September the 6th was an exciting time for many Apple fans. With the launch of the iPhone 14 Pro, new features were announced. Amongst them, the fancy-named ’Dynamic Island’ as well as a new lock screen where more widgets will appear. While understandably only first party apps will appear on those at launch, the Activity Kit will enable third party apps to make use of them.
While iPhone users might have a lot to look forward to once they get their hands on the latest iPhone, Developers might fret, as this presents yet another feature to incorporate and to make work in the unique context of their Apps. This might be especially the case amongst those smaller developers with fewer resources.
Certainly, this it not the first time that Apple launches new features that developers can incorporate: For many years, each iOS update has been bringing new features with different degrees of complexity of incorporation, or utility. For instance, Dark Mode (iOS 13), Alternate Icons (iOS 10), Widgets (iOS14) to name a few.
As new iOS features are introduced, it is becoming increasingly difficult for small developers to compete with larger, companies with more resources. One reason is due to their Apps arguably becoming less ’useful’, because they might not satisfy the expectations by users that Apple created for them. For instance, a case of live scores was highlighted by Apple. If the Dynamic Island fulfils its promise, it’s difficult to see how an indie sport scores app can succeed without investing resources to follow suit.
However, these new features do not always bring genuine utility, but delight for users such as the case of Alternate App icons, which would allow an app like ’The Athletic’ to let users set their team’s App Icon as default with their favourite team’s colours.
It’s not just about users’ preferences, but Apple’s too. Understandably, apps that incorporate their latest features are highlighted to ensure other apps implement them too. Having a look at some of the featured app categories on the App Store, it’s easy to appreciate the number of missed opportunities an app has by not implementing features.
This means small developers are bound to get less exposure and ’free downloads’, which ultimately affect their bottom line and ability to compete.
This upwards hill is not just present in terms of tech feature adoption, but also the fact that larger companies have more resources to optimise areas like User Acquisition, Customer Relationship Management with personalised push and in-app messaging, Data Analysis and more.
User acquisition is a case in point. A bare minimum to compete would require correct implementation of tools like Appsflyer or Adjust, and integrating them with automated Apple Search Ads acquisition tools like Searchads.com to ensure CPIs remain below ARPUs. The licences to use the right tools can cost hundreds of dollars per month even at an entry level. Then management (whether calculated in dollar values or hours) and actual acquisition costs need to be incorporated. Yet once this is achieved, it only means the beginning of an ever changing process. For instance, new App Store Ad placements are expected before the end of the year, which means more acquisition areas to be optimised.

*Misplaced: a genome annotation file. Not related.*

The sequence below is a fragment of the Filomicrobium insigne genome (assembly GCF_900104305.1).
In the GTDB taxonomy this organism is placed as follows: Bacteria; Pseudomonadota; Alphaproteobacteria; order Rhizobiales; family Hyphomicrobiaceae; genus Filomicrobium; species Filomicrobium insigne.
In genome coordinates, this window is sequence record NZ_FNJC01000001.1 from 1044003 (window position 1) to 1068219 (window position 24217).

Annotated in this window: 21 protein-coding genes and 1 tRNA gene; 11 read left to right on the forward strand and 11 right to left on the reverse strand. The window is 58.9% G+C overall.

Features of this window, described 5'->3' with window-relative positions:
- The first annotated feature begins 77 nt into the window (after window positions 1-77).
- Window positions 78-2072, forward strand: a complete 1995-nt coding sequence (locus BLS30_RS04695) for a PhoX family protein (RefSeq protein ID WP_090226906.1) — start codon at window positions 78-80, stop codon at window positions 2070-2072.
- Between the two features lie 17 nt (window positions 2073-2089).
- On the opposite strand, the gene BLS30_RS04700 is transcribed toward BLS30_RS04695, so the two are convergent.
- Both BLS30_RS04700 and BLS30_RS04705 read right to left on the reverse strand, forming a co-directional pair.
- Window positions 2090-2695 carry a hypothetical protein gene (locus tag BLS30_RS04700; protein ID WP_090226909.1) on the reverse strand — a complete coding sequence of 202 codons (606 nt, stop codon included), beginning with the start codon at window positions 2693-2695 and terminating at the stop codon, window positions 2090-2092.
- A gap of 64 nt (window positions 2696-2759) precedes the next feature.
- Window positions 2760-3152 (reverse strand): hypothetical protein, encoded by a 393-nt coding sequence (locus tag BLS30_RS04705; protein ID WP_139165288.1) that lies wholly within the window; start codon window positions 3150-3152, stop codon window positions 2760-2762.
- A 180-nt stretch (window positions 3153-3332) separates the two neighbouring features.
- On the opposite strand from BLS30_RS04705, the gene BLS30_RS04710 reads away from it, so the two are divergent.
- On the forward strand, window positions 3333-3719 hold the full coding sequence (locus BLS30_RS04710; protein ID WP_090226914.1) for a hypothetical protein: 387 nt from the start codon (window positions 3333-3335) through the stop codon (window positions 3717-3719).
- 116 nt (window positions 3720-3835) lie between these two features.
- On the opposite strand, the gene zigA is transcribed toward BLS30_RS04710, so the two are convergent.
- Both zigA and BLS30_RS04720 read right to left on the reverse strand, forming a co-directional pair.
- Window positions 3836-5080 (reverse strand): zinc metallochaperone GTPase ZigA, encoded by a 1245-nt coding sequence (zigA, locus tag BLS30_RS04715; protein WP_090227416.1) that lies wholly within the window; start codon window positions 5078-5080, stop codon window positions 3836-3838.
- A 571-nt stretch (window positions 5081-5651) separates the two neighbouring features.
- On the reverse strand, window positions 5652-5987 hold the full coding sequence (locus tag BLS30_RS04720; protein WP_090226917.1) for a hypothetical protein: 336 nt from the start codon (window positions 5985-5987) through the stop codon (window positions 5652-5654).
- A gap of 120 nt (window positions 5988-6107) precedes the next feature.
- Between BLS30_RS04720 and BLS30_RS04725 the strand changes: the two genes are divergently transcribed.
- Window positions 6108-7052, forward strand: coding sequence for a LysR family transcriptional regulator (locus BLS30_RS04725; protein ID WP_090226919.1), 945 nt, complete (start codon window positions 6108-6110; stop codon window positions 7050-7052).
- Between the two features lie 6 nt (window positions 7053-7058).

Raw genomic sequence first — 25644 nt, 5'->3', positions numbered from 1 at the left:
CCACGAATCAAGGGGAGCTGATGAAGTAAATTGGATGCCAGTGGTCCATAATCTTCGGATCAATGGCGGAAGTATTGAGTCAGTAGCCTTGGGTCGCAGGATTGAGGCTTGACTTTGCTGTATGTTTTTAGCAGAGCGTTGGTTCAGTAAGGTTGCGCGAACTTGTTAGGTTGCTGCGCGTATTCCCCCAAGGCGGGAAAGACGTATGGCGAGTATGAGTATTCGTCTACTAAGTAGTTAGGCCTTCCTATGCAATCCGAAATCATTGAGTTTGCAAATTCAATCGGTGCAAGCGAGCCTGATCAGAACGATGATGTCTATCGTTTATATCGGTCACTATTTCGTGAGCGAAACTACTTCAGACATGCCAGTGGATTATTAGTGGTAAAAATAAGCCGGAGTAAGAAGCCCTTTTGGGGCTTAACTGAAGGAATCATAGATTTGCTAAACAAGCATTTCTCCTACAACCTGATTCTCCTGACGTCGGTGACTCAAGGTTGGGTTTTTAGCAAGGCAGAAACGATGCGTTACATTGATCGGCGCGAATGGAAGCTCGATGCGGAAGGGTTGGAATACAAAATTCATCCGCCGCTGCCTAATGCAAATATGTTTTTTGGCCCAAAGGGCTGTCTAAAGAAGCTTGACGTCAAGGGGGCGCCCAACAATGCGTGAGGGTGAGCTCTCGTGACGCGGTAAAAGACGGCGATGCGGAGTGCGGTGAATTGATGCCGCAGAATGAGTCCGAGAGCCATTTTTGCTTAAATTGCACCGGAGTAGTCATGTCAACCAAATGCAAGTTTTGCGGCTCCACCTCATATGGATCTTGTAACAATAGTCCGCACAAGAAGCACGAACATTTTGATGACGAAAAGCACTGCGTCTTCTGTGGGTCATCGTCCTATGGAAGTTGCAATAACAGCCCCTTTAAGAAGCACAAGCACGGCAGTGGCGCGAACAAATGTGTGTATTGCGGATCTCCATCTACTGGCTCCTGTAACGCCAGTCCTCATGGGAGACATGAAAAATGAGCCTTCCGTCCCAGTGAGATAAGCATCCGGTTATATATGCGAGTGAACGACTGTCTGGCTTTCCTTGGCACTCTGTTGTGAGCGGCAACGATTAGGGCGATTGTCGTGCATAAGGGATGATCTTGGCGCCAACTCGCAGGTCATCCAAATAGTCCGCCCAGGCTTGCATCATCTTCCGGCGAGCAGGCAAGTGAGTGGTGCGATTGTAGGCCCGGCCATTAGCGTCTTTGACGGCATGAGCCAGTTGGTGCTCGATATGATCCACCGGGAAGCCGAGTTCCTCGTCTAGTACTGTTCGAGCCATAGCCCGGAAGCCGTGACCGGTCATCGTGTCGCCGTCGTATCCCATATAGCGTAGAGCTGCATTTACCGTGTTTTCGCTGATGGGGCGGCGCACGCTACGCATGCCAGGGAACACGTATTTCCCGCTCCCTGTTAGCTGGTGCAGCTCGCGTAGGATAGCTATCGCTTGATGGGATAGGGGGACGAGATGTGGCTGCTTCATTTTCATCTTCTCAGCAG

Amongst these lower odds to succeed, there are some good news. Smaller developers generating less than $1 million in sales got some relief when Apple reduced their commission from 30% to 15%. This might allow small developers to compete by levelling the playing field to some degree. A slightly more inefficient app could take home the same proceeds as sophisticated developers. However, this is by no means a solution to all problems. Efficiencies achieved by larger developers can by far exceed the benefits from a lowered commission.
Small developers could certainly use free or entry level tiers of tools available such as App Store Optimisation tools like AppTweak or MobileAction, yet this would require (time) resources to be reallocated. Finally, developers could outsource some of their effort to App Store agencies like SaltyPistachio in order to professionalise their efforts. Ultimately, the wide-ranging areas required (from CRM to ASO, UA…) could result in large investments that small developers might not be able or willing to make.
If Apple wants to keep small developers bringing creative and competitive products to its App ecosystem, they need to find solutions like making the ActivityAPI and implementation of other features such as widgets extremely simple to use. They could also create tools that simplify Acquisition, CRM and other areas to create a level playing field. Otherwise, we’ll continue witnessing the slow death of the small developer.
Post by SaltyPistachio